<splat>data type is a structure that contains information about an instantiated splat, returned from the instantiation function. Most of the methods of this class are only used by the thread controlling splt execution, or by the various special syntax forms. However, some methods are directly useful to the splat writer.
(finish (self <splat>) return-code)
return-code. If the splat
selfrefers to the splat in which the call takes place (i.e. the splat is finishing itself) termination takes place immediately. If the splat to finish is other than the current splat, the target does not terminate until its next call to
wait-forever. All splats which contain looping constructs should call
check-completionon every iteration if possible.
finish circumvents the normal method-retrying routine.
Regardless of the
return-code, no further methods will be
finish is called on a splat.
(method-finish (self <splat>) return-code)
finish, except that if the
'method-succeededanother method is still selected by the normal method.
(check-completion (self <splat>))
check-completionis the synchronization point for splat cancellation. It must be called periodically to allow parents or other splats to terminate a task. If another splat has called
check-completionwill not return. It invokes a continuation, saved before the selected method is run, to escape the method.
(start-task (child <splat>) (parent <splat>))
start-taskruns a child splat (as returned from an instantiation function) under the control of the specified parent. To run a splat from the top-level read-eval-print loop, use
(wait-for-task (child <splat>) (parent <splat>))
parentsplat until the
childfinishes. The value returned is the child's return code.
(run-top-level (child <splat>))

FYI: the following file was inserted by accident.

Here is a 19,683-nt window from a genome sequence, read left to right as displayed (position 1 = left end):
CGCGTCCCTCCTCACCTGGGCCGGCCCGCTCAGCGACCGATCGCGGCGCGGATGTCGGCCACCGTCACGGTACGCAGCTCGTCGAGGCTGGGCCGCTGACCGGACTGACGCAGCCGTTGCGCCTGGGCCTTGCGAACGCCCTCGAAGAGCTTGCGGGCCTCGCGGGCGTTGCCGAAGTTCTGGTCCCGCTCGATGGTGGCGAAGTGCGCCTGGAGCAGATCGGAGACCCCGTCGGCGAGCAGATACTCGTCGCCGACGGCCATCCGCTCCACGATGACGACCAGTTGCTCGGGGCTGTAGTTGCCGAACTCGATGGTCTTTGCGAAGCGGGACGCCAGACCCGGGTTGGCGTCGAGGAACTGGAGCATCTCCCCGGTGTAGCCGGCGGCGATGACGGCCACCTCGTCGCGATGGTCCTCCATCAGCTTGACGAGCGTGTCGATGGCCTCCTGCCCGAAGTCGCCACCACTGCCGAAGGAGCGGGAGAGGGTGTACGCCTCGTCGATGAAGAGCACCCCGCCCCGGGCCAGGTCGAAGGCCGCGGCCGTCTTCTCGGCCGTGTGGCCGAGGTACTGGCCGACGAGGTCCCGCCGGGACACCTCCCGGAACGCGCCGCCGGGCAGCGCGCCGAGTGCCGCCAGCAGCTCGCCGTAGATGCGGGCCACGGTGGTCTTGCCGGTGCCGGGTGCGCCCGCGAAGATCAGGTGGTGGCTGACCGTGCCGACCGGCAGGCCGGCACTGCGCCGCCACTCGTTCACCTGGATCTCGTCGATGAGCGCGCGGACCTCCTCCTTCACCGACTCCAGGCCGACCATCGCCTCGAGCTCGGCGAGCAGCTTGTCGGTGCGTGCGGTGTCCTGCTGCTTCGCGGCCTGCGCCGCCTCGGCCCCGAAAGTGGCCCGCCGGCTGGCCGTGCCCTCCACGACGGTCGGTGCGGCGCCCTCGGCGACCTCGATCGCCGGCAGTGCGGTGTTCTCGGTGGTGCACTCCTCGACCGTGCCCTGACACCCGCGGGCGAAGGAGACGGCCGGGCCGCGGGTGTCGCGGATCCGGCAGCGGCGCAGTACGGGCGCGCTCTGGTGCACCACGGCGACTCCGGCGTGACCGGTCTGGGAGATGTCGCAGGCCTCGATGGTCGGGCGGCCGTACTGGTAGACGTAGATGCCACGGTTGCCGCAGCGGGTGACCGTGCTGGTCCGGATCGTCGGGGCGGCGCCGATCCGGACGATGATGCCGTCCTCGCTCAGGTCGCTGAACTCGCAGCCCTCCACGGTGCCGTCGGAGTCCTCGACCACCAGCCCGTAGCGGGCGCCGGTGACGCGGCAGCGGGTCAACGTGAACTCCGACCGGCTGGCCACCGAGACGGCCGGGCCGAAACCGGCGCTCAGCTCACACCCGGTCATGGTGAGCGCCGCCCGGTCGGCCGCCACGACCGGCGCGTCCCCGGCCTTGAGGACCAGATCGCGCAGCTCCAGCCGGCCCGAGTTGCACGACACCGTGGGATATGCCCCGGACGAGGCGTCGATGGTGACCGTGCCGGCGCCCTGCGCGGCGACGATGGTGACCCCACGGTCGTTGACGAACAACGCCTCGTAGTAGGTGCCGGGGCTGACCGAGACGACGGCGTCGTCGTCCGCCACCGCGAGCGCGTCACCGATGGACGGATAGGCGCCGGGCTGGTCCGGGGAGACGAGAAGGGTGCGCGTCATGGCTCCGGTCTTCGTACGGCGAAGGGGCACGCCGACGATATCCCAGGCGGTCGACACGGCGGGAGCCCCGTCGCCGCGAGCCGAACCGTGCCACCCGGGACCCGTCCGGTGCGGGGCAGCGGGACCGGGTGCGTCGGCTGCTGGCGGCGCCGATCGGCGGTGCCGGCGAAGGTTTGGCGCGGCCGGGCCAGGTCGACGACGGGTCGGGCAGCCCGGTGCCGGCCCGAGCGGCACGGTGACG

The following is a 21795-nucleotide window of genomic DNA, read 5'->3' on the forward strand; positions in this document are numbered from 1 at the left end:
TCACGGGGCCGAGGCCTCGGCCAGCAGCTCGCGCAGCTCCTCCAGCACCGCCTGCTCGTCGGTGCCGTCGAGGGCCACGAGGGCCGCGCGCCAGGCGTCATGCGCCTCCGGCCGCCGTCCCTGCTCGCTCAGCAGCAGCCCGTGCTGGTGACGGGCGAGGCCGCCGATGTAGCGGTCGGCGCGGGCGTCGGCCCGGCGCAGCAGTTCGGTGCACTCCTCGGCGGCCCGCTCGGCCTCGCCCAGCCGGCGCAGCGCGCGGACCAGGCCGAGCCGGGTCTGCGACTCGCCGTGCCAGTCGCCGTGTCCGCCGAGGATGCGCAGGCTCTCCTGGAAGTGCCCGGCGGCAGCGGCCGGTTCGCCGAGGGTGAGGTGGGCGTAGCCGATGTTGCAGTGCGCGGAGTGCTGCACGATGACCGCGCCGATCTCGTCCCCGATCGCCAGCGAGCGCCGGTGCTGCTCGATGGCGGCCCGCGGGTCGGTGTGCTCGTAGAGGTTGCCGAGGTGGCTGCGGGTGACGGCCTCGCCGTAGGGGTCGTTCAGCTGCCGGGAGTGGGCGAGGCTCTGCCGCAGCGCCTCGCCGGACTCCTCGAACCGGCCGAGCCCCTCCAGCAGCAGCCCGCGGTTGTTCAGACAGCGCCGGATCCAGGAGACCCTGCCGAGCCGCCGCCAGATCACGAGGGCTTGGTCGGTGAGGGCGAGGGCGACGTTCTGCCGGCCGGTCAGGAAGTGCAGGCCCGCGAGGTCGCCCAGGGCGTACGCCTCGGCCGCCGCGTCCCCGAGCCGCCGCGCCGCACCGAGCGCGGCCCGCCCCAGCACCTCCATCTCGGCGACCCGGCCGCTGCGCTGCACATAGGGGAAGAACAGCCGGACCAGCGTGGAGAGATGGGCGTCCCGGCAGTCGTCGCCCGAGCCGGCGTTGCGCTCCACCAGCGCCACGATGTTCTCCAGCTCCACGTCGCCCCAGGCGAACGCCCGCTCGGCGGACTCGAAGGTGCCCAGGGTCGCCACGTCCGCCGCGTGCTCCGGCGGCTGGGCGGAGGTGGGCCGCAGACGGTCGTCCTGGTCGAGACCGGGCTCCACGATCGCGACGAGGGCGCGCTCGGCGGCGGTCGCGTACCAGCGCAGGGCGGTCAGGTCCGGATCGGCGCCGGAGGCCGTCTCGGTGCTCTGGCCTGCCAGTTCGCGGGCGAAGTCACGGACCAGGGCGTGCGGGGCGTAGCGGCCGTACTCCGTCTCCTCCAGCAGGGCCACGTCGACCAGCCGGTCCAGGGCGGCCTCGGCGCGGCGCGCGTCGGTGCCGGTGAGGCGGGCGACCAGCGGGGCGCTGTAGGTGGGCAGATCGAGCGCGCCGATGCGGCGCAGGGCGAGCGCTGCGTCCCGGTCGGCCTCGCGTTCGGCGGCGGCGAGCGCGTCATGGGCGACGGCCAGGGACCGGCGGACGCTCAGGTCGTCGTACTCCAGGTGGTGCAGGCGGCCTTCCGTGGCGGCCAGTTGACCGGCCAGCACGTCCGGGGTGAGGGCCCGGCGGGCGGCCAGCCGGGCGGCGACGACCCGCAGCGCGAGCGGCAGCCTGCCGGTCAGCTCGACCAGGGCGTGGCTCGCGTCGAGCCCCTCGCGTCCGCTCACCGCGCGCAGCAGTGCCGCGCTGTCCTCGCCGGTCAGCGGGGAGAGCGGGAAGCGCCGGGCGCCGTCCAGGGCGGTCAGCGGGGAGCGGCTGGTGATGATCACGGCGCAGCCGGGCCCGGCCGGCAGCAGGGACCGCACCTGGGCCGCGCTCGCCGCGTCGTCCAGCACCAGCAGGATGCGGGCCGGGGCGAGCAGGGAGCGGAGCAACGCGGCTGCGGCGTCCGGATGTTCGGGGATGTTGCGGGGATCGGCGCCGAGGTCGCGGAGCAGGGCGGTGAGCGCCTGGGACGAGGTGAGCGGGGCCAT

run-top-levelis shorthand for starting and waiting for a task with parent set to
#f. It blocks until the child finished.
(run (self <splat>))
run-top-level, except that it can only be used within the body of a splat to run a child of the current splat.
(sequence-actions a1 a2 ... an)
sequence-actionsis a special form which builds a temporary splat with one method which launches and waits for the splats a1 ... an in sequential order. If any of the splats fail, the sequence is short-circuited.
Like any other splat, the one returned from
must be run with
start-task, or equivalent.
(parallel-actions a1 a2 ... an)
parallel-actionsis a special form which builds a temporary splat with one method which launches all splats a1 ... an and then waits for all of them to finish. If any of the splats fails, the sequence is aborted.
parallel-actions returns a
splat that must be run. Note that both
parallel-actions launch and wait for all their children, so
when calls to these forms are nested (which is perfectly acceptable)
only the top-most form needs to be explicitly run. In this example,
the floor mopping and table cleaning can be done in parallel, but the
table can't be wiped until the glass is picked up:
(define-splat (clean-up-spilled-milk (mop <cleaning-tool>) (rag <cleaning-tool>)) (method #t (run (parallel-actions (dont-cry) (sequence-actions (wipe-feet rag) (mop-floor mop)) (sequence-actions (pick-up-glass) (wipe-table rag)))))
This idiom allows the construction of arbitrarily-sequenced parallel and sequential actions.
(wait-for-pred (self <splat>) fluent-list pred)
wait-for-predcan be called within a method to block the splat until the predicate thunk
fluent-listis true. This is a wrapper around a
<splat-predicated-action>. See the
<splat-predicated-action>, section 5.3 for information on fluents and predicated actions.
(wait-forever (self <splat>))
wait-foreveris a wrapper around
wait-for-predwith a predicate of
(lambda () #f). This function can be used when waiting for an event handler to be triggered by an external event.